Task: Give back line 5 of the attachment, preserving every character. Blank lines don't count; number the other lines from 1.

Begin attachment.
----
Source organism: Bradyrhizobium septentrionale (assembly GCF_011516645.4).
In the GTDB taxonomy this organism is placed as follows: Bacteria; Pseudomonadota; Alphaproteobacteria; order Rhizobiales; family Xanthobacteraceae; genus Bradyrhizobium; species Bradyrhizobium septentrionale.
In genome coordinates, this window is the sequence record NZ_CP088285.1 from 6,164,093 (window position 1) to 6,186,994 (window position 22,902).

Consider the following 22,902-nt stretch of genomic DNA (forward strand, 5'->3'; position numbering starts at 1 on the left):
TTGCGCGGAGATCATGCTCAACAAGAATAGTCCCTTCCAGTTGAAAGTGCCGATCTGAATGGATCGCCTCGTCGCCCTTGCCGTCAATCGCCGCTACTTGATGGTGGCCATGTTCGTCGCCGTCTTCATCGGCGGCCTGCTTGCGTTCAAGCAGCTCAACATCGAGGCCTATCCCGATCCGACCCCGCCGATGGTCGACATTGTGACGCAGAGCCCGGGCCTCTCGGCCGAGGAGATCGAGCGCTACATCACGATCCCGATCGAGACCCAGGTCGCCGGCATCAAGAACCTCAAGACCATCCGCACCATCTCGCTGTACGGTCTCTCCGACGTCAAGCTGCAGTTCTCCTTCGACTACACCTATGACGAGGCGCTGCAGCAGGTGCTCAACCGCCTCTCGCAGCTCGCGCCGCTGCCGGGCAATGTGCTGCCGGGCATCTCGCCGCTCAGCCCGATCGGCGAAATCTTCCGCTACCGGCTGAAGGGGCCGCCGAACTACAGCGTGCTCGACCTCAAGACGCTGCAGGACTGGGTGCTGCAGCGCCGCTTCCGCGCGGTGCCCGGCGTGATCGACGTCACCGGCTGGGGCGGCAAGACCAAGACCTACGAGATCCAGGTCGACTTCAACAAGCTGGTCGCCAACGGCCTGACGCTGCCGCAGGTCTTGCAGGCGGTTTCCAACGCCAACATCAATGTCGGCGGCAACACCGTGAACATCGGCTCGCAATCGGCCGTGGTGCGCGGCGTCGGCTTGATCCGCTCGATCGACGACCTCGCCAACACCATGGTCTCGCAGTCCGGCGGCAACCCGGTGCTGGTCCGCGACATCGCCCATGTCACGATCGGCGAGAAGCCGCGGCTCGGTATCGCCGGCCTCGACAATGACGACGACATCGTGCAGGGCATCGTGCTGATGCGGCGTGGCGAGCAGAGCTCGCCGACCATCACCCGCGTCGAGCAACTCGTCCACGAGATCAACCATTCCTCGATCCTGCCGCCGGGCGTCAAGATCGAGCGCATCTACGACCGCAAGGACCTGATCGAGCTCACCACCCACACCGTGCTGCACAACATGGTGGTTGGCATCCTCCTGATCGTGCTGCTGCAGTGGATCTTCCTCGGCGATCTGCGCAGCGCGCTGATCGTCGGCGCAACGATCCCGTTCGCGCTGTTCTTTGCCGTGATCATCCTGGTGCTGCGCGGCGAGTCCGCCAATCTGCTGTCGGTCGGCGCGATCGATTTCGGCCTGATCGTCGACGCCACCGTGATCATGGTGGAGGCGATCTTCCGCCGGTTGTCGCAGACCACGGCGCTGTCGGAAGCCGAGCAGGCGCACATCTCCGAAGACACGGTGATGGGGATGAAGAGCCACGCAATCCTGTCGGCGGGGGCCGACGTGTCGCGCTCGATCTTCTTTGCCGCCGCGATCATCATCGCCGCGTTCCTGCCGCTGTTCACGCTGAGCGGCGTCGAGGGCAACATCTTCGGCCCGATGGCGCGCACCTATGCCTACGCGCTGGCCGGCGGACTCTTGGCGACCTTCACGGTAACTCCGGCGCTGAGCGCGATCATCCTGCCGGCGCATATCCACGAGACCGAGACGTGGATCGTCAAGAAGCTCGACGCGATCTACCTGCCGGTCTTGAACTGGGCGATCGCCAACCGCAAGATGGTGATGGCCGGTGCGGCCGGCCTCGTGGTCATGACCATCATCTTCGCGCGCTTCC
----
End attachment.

TTGCGCGGAGATCATGCTCAACAAGAATAGTCCCTTCCAGTTGAAAGTGCCGATCTGAATGGATCGCCTCGTCGCCCTTGCCGTCAATCGCCGCTACTTGATGGTGGCCATGTTCGTCGCCGTCTTCATCGGCGGCCTGCTTGCGTTCAAGCAGCTCAACATCGAGGCCTATCCCGATCCGACCCCGCCGATGGTCGACATTGTGACGCAGAGCCCGGGCCTCTCGGCCGAGGAGATCGAGCGCTACATCACGATCCCGATCGAGACCCAGGTCGCCGGCATCAAGAACCTCAAGACCATCCGCACCATCTCGCTGTACGGTCTCTCCGACGTCAAGCTGCAGTTCTCCTTCGACTACACCTATGACGAGGCGCTGCAGCAGGTGCTCAACCGCCTCTCGCAGCTCGCGCCGCTGCCGGGCAATGTGCTGCCGGGCATCTCGCCGCTCAGCCCGATCGGCGAAATCTTCCGCTACCGGCTGAAGGGGCCGCCGAACTACAGCGTGCTCGACCTCAAGACGCTGCAGGACTGGGTGCTGCAGCGCCGCTTCCGCGCGGTGCCCGGCGTGATCGACGTCACCGGCTGGGGCGGCAAGACCAAGACCTACGAGATCCAGGTCGACTTCAACAAGCTGGTCGCCAACGGCCTGACGCTGCCGCAGGTCTTGCAGGCGGTTTCCAACGCCAACATCAATGTCGGCGGCAACACCGTGAACATCGGCTCGCAATCGGCCGTGGTGCGCGGCGTCGGCTTGATCCGCTCGATCGACGACCTCGCCAACACCATGGTCTCGCAGTCCGGCGGCAACCCGGTGCTGGTCCGCGACATCGCCCATGTCACGATCGGCGAGAAGCCGCGGCTCGGTATCGCCGGCCTCGACAATGACGACGACATCGTGCAGGGCATCGTGCTGATGCGGCGTGGCGAGCAGAGCTCGCCGACCATCACCCGCGTCGAGCAACTCGTCCACGAGATCAACCATTCCTCGATCCTGCCGCCGGGCGTCAAGATCGAGCGCATCTACGACCGCAAGGACCTGATCGAGCTCACCACCCACACCGTGCTGCACAACATGGTGGTTGGCATCCTCCTGATCGTGCTGCTGCAGTGGATCTTCCTCGGCGATCTGCGCAGCGCGCTGATCGTCGGCGCAACGATCCCGTTCGCGCTGTTCTTTGCCGTGATCATCCTGGTGCTGCGCGGCGAGTCCGCCAATCTGCTGTCGGTCGGCGCGATCGATTTCGGCCTGATCGTCGACGCCACCGTGATCATGGTGGAGGCGATCTTCCGCCGGTTGTCGCAGACCACGGCGCTGTCGGAAGCCGAGCAGGCGCACATCTCCGAAGACACGGTGATGGGGATGAAGAGCCACGCAATCCTGTCGGCGGGGGCCGACGTGTCGCGCTCGATCTTCTTTGCCGCCGCGATCATCATCGCCGCGTTCCTGCCGCTGTTCACGCTGAGCGGCGTCGAGGGCAACATCTTCGGCCCGATGGCGCGCACCTATGCCTACGCGCTGGCCGGCGGACTCTTGGCGACCTTCACGGTAACTCCGGCGCTGAGCGCGATCATCCTGCCGGCGCATATCCACGAGACCGAGACGTGGATCGTCAAGAAGCTCGACGCGATCTACCTGCCGGTCTTGAACTGGGCGATCGCCAACCGCAAGATGGTGATGGCCGGTGCGGCCGGCCTCGTGGTCATGACCATCATCTTCGCGCGCTTCC